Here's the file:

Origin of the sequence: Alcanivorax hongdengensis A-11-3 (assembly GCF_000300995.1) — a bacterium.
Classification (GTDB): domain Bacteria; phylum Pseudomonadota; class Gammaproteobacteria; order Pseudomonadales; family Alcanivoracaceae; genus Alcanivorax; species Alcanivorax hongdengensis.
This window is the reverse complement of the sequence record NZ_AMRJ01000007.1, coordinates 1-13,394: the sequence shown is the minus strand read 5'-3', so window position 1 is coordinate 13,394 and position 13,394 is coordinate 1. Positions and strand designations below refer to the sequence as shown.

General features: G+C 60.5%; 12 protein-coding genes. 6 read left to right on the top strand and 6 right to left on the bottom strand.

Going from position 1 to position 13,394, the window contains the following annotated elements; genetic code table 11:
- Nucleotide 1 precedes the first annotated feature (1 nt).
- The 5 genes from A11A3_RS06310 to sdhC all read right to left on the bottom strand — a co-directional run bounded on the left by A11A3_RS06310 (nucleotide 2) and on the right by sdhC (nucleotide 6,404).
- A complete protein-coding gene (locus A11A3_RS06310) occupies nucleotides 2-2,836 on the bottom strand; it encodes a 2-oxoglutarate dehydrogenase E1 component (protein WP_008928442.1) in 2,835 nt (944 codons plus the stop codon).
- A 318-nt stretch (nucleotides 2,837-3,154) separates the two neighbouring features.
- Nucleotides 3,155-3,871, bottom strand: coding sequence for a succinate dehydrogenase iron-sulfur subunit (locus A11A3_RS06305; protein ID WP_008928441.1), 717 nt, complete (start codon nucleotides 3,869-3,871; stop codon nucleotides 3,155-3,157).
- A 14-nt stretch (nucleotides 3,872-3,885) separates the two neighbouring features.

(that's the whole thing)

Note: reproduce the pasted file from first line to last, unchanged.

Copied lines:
Origin of the sequence: Alcanivorax hongdengensis A-11-3 (assembly GCF_000300995.1) — a bacterium.
Classification (GTDB): domain Bacteria; phylum Pseudomonadota; class Gammaproteobacteria; order Pseudomonadales; family Alcanivoracaceae; genus Alcanivorax; species Alcanivorax hongdengensis.
This window is the reverse complement of the sequence record NZ_AMRJ01000007.1, coordinates 1-13,394: the sequence shown is the minus strand read 5'-3', so window position 1 is coordinate 13,394 and position 13,394 is coordinate 1. Positions and strand designations below refer to the sequence as shown.

General features: G+C 60.5%; 12 protein-coding genes. 6 read left to right on the top strand and 6 right to left on the bottom strand.

Going from position 1 to position 13,394, the window contains the following annotated elements; genetic code table 11:
- Nucleotide 1 precedes the first annotated feature (1 nt).
- The 5 genes from A11A3_RS06310 to sdhC all read right to left on the bottom strand — a co-directional run bounded on the left by A11A3_RS06310 (nucleotide 2) and on the right by sdhC (nucleotide 6,404).
- A complete protein-coding gene (locus A11A3_RS06310) occupies nucleotides 2-2,836 on the bottom strand; it encodes a 2-oxoglutarate dehydrogenase E1 component (protein WP_008928442.1) in 2,835 nt (944 codons plus the stop codon).
- A 318-nt stretch (nucleotides 2,837-3,154) separates the two neighbouring features.
- Nucleotides 3,155-3,871, bottom strand: coding sequence for a succinate dehydrogenase iron-sulfur subunit (locus A11A3_RS06305; protein ID WP_008928441.1), 717 nt, complete (start codon nucleotides 3,869-3,871; stop codon nucleotides 3,155-3,157).
- A 14-nt stretch (nucleotides 3,872-3,885) separates the two neighbouring features.